I had heard about this other airline. Unlike my favorite and go-to airline, they had an informal boarding process, no guarantee of where you would sit or who would sit by you, even if you were traveling with a friend, family member, or business associate. Reluctantly, I boarded this airline, because I had no other choice if I didn’t want to miss my meeting.
I remember thinking, as I boarded in what I would describe as utter chaos, “I will never fly this airline again!” I only reinforced this thought when the airline attendant started making jokes about needing oxygen during the flight in case of turbulence or problems.
In most cases, plane passengers are instructed that if oxygen is needed you first place the oxygen mask on your own face, then if traveling with a child, for example, place the mask on your child. Again, sounds counterintuitive. Wouldn’t I help my child first, then myself? But no, the rationale is that if you aren’t breathing, you can’t help anyone else breathe either.
Ok, I can accept that. But on this particular flight, I distinctly remember the airline attendant saying, “If you are traveling with a child, place the mask on your own face first, then your child, and if you are traveling with more than one child, now would be a really good time to pick your favorite!”
As those around me laughed, I thought to myself, “That is not funny! Never will I fly this airline again!”
Funny thing, though, as the flight went on, I found myself actually enjoying the casual, friendly, light, and fun atmosphere, including the song that was sung by the airline attendant, announcing our arrival and wishing us all a good stay in Orlando. We were also right on time, made it safely, and I made it to my event in time.
I wound up becoming a Frequent Flyer on that airline, as it became one of my top-two choices when I needed air travel. I would have “never” been open to flying another airline if I had not been forced to make that change in the moment.
And, so it is with life. Broaden your options, broaden your experiences, and embrace change, the Rectangle, as the gateway to growth.
Your Shape influences the way you respond to change.
Every Shape responds differently to change. But the one thing all Shapes have in common is that as long as you are changing, you are growing; you are alive. But if stop changing, you will stop growing, eventually becoming stale and stagnant.
Whether you are a primary Box, Triangle, Circle, or Squiggle, you can learn how to Shape Flex and use the temporary, transitional Shape of the Rectangle to say, "Tell me more."
Rarely, do any of the primary Shapes (Box, Triangle, Circle, or Squiggle) say, "Tell me more." Instead, you tend to respond to change with your natural primary and/or secondary Shape. For example:
When presented with an opportunity, the Box will most likely base its decision on track record and facts. The Box would say, "Is this logical, practical, or proven?" If not, the answer is no.
The Triangle will probably base it's decision on status, or the opportunity to have more control or more power. The Triangle would say, "If I can't be in control, or if it doesn't come with a promotion, I am not interested."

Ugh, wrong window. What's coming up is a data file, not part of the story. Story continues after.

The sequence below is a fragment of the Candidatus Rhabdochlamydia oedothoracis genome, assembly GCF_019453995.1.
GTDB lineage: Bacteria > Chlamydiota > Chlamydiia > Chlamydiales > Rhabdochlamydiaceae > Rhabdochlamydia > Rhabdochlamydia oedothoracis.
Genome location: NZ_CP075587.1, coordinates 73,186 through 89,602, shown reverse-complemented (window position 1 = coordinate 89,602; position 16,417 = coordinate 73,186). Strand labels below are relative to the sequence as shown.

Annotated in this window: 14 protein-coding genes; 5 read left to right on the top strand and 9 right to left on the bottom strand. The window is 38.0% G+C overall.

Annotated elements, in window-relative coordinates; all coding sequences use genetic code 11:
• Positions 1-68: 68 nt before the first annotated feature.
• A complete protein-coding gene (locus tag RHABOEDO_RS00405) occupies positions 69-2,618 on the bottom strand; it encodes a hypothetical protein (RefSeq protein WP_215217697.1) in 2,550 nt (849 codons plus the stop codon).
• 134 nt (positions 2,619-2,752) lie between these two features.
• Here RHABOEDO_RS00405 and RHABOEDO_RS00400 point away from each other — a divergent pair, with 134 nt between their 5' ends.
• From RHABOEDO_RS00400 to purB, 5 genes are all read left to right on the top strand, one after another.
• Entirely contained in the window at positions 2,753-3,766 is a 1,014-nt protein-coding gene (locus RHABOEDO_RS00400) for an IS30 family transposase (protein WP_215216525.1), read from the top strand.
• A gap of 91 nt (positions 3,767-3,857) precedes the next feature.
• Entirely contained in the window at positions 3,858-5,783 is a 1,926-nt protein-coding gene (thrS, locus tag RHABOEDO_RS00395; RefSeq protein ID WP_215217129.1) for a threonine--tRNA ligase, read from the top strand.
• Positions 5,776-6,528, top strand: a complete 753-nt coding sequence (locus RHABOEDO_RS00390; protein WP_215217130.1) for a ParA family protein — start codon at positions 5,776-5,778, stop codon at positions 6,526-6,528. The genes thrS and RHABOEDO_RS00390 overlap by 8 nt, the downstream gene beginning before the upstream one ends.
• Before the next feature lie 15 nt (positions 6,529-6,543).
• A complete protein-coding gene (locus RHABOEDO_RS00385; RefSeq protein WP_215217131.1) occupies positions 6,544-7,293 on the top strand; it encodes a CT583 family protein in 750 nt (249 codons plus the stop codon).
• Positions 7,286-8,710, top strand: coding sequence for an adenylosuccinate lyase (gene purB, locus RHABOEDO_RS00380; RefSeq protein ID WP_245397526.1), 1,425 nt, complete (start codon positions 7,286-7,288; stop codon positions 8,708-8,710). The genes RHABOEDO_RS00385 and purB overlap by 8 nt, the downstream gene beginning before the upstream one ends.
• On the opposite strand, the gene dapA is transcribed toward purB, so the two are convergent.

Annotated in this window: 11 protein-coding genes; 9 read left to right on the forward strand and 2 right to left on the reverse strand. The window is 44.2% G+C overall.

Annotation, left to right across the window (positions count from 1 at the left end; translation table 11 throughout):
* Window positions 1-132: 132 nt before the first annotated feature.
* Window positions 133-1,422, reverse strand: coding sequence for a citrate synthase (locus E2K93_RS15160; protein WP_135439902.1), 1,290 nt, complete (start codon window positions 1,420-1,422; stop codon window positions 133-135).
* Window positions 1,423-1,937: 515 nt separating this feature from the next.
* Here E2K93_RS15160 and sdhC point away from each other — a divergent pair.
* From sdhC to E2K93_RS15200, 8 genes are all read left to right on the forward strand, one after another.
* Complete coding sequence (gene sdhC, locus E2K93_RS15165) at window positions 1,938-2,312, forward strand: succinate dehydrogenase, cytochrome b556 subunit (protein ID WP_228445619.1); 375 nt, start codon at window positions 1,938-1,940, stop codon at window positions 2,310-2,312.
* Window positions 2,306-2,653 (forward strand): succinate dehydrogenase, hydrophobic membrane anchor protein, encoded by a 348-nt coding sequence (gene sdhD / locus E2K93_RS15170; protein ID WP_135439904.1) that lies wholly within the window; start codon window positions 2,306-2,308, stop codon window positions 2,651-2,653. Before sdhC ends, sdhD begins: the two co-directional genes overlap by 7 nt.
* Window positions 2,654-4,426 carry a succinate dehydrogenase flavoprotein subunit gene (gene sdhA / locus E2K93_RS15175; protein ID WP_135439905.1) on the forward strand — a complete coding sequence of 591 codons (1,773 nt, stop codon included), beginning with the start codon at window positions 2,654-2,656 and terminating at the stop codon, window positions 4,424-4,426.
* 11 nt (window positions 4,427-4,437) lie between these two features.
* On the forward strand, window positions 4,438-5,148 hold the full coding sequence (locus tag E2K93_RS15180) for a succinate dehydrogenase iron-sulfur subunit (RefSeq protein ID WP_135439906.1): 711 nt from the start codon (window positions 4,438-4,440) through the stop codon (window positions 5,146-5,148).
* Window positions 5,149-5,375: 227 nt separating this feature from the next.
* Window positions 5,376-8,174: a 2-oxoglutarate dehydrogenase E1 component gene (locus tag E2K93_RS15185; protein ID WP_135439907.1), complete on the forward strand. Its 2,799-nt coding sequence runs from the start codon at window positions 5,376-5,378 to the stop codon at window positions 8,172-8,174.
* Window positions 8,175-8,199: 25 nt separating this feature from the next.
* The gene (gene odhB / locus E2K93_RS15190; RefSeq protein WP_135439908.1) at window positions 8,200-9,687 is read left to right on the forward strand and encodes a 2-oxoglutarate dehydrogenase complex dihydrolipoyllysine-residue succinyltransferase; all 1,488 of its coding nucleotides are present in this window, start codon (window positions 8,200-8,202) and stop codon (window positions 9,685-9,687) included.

The Circle will make its decision based on how others feel, what others think, and/or the impact on family, friends, or colleagues. The Circle would say, "I am not sure that would be good for my family, friends, or colleagues," or "I can't do that - what would people think!"
The Squiggle would totally shut the door if the opportunity didn't appear to be unique, exciting, or fun. The Squiggle would say, "That sounds boring to me...uh...no, no thank you!"
Obviously if the change were the opposite, it may cause each Shape to say yes.
Box - This is the practical thing to do. Yes.
Triangle - This is the next step to advance in the organization. Yes.
Circle - I know my family would love to live there. Yes.
Squiggle - How exciting does that sound?! Yes.
The Rectangle causes you to pause, considering each of the other Shapes, and keeps you growing, relevant, vibrant, and “alive!”
Questions to think about:
1. What’s your natural Shape?
2. How do you naturally respond to change?
3. Are you growing and learning, or are you stale and going stagnant?
4. Is there anything in your life you would like to change? Anything you would like to explore?
Remember exploring doesn't mean you have to commit. It just means you can discover options. Options provide the freedom to choose. Having options means you get to decide. Having options puts you in control, because of or in spite of, what's going on around you. In other words, the Rectangle helps you be the champion, not the victim.
Discover your Shapes and how you can grow, stay healthy and fresh, and unlock your exciting future with the Rectangle.
Take the Shapes Assessment™ and use the access code: shapetalk and save 20%.
NOTE: Susan Hite is the President of Hite Resources, Inc. since 2001 and is the creator and founder of Susan’s Train Your Brain Series™ 7 principles for living a more peaceful, balanced, and productive life.
About 20 years ago, Susan was introduced to a communication tool called PsychoGeometrics®. Susan wanted to learn more, becoming a licensed and certified Subject Matter Expert of PsychoGeometrics, and sharing how to use PsychoGeometrics to strengthen communication with hundreds of companies and thousands of people from more than 60 countries worldwide.
In June of 2020, Susan bought the PsychoGeometrics company, featuring five Shapes, representing five different behaviors that are used to link behavior to results.